Interpreting OCGA § 9-11-15 (c), we have held that an amendment adding a plaintiff to a lawsuit after expiration of the limitation period relates back to the original complaint when: (1) the amendment arises out of the conduct, transaction, or occurrence set forth or attempted to be set forth in the original complaint; (2) an identity of interests exists between the old and new parties such that relation back will not prejudice the defendant; and (3) no prejudicial, unexcused delay or laches has occurred. See Morris, supra at 659. Mere delay in filing a motion to amend "is not enough to warrant the denial of such a motion." Id. Thus, "[w]hile laches and unexcused delay may bar a proposed amendment, the mere fact that an amendment is offered late in the case is not enough to bar it if the other party is not prejudiced." Id. (punctuation omitted).

         The plaintiffs' motion to add Seay's widow to the wrongful death litigation met these relation-back requirements. The proposed amendment would not have altered the substance of the wrongful death claim or changed the underlying circumstances set forth in the original complaint. It simply sought to incorporate the widow as a necessary party to the wrongful death action. Under these circumstances, the widow's claim "clearly arose out of the same occurrence as that alleged in the original complaint - i.e., the death of Seay as a proximate result of the alleged negligence of [the defendants]." Morris, supra at 659. Moreover, an identity of interests exists between the plaintiffs and Seay's widow. The children and the estate would have been wrongful death claimants in other circumstances. See OCGA §§ 51-4-2 (a), 51-4-5 (a). And a surviving spouse who brings a wrongful death action under OCGA § 51-4-2 (a) "acts both as an individual and as a representative of any children of the deceased." Emory Univ. v. Dorsey, 207 Ga.App. 808, 809 (2) (429 S.E.2d 307) (1993); see also OCGA § 51-4-2 (d) (1) (amounts recovered by spouse in wrongful death action "shall be equally divided, share and share alike, among the surviving spouse and the children per capita").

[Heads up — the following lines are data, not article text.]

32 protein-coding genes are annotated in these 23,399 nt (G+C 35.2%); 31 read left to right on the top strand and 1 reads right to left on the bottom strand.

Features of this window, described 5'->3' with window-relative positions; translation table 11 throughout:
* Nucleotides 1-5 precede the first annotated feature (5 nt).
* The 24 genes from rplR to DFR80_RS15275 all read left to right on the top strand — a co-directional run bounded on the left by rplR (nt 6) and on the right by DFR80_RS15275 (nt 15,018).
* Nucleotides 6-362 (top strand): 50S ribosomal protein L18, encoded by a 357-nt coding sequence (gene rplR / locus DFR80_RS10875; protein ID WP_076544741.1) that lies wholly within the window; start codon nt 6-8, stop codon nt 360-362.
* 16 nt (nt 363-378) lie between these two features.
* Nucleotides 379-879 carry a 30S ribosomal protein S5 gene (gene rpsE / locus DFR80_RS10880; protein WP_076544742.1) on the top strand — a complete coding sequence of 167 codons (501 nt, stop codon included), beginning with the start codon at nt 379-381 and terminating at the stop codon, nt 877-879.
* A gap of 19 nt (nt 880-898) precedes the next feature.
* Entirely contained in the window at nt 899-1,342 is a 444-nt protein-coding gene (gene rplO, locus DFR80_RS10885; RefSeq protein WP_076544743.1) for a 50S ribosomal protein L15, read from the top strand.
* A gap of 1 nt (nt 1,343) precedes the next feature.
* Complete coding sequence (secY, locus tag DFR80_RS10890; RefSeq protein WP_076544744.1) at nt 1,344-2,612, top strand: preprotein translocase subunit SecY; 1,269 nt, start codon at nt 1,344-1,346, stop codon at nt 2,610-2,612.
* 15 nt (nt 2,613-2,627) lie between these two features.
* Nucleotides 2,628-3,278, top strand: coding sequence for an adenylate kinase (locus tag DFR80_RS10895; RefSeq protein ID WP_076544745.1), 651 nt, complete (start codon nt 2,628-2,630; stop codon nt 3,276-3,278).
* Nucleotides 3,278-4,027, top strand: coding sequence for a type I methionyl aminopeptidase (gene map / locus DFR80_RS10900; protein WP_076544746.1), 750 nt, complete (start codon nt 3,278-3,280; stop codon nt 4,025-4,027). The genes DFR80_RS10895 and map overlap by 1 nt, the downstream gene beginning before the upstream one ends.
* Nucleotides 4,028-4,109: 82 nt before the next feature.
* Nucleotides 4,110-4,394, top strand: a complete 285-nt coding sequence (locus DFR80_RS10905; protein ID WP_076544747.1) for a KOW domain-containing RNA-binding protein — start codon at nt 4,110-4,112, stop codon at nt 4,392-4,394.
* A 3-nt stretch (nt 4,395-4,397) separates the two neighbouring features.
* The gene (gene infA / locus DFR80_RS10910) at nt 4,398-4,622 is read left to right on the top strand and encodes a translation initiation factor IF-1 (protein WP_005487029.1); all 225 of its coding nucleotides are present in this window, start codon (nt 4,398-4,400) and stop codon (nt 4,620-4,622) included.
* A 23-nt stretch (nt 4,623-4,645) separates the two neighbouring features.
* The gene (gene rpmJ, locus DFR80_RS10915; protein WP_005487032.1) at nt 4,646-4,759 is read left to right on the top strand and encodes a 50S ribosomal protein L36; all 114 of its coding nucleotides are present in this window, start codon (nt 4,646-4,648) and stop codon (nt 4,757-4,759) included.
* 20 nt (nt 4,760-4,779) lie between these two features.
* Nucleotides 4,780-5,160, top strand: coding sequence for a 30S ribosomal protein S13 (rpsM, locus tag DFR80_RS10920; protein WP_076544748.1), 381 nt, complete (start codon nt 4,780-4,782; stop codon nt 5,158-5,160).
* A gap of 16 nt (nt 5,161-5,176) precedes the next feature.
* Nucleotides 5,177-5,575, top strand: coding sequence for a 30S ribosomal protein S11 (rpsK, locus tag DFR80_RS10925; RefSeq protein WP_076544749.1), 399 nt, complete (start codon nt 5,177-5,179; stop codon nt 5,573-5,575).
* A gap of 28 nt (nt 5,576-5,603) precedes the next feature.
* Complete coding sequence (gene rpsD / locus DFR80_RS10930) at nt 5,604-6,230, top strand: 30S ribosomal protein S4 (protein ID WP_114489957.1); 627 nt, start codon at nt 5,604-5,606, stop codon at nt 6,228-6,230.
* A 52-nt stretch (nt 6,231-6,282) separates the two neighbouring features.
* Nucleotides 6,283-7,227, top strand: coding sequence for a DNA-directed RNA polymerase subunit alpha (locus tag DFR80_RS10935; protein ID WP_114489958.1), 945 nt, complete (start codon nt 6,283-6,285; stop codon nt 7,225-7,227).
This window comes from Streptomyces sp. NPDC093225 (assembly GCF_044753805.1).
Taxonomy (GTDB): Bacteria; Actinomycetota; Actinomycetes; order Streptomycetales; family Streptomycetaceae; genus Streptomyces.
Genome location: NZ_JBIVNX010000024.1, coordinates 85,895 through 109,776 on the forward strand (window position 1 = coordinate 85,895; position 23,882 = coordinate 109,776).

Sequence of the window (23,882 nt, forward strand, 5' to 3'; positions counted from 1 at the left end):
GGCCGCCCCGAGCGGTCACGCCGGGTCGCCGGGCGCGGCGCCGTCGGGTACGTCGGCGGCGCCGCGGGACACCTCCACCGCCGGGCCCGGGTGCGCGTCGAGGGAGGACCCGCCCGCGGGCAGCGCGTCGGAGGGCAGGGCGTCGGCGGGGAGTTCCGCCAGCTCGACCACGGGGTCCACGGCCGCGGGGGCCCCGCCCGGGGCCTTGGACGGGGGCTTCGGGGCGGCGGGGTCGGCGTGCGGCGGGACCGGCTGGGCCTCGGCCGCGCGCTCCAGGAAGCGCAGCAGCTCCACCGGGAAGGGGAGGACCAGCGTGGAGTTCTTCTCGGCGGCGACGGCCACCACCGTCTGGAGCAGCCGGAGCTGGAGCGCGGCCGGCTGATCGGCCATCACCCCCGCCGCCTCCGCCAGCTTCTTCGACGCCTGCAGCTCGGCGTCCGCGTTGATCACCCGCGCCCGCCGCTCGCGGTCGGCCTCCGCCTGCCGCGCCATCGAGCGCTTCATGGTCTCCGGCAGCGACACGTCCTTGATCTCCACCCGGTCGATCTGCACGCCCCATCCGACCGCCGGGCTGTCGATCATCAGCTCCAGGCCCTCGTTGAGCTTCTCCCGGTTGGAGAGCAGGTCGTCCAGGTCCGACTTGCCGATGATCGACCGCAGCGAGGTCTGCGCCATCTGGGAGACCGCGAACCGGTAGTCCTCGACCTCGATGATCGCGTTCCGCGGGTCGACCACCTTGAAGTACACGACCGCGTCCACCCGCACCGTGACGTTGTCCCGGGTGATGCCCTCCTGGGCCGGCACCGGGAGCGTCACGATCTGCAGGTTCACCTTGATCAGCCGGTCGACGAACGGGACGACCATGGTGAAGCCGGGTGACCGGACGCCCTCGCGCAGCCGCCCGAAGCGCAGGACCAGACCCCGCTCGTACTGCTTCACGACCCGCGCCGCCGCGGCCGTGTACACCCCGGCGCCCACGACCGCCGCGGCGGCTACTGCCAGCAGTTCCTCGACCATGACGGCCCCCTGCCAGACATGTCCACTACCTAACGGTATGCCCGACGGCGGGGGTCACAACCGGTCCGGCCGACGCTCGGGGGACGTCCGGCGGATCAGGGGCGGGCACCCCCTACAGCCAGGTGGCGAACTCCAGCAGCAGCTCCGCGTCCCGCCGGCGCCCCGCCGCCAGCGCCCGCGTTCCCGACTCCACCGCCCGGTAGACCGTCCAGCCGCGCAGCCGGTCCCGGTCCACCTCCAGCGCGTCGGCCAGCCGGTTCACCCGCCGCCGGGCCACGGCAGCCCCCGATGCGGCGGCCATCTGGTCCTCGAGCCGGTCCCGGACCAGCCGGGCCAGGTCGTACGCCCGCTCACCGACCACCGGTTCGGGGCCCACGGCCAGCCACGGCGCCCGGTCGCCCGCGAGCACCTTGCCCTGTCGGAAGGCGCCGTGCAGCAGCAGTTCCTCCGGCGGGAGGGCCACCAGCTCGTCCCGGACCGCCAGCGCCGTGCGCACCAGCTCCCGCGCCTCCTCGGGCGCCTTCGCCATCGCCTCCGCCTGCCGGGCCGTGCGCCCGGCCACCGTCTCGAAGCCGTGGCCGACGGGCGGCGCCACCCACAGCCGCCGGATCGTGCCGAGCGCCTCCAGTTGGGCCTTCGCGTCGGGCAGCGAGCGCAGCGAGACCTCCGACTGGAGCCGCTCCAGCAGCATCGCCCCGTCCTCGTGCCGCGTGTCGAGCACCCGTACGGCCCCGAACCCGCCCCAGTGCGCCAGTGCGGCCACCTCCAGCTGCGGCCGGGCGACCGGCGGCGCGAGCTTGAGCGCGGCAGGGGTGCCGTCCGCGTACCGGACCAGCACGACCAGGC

Finally, there is no evidence of prejudice to the defendants or dilatory tactics by the plaintiffs. The original complaint was filed within the applicable statute of limitation, and the plaintiffs admitted in their motion to add Seay's widow that she initially did not want to participate in the lawsuit, but later changed her mind. We recognize that the statute of limitation expired on the wrongful death claim approximately two years before the plaintiffs moved to amend the complaint by adding the widow as a party. Again, however, "[m]ere delay in seeking leave to amend [was] not a sufficient reason" for denying the plaintiffs' motion. Morris, supra at 660. Furthermore, the loss of a statute of limitation defense is not the type of prejudice necessary to foreclose such amendment. See Rasheed, supra at 94 (1) ("[P]rejudice, for purposes of OCGA ยง 9-11-15 (c), does not include the relation back of an amendment to before the expiration of the ...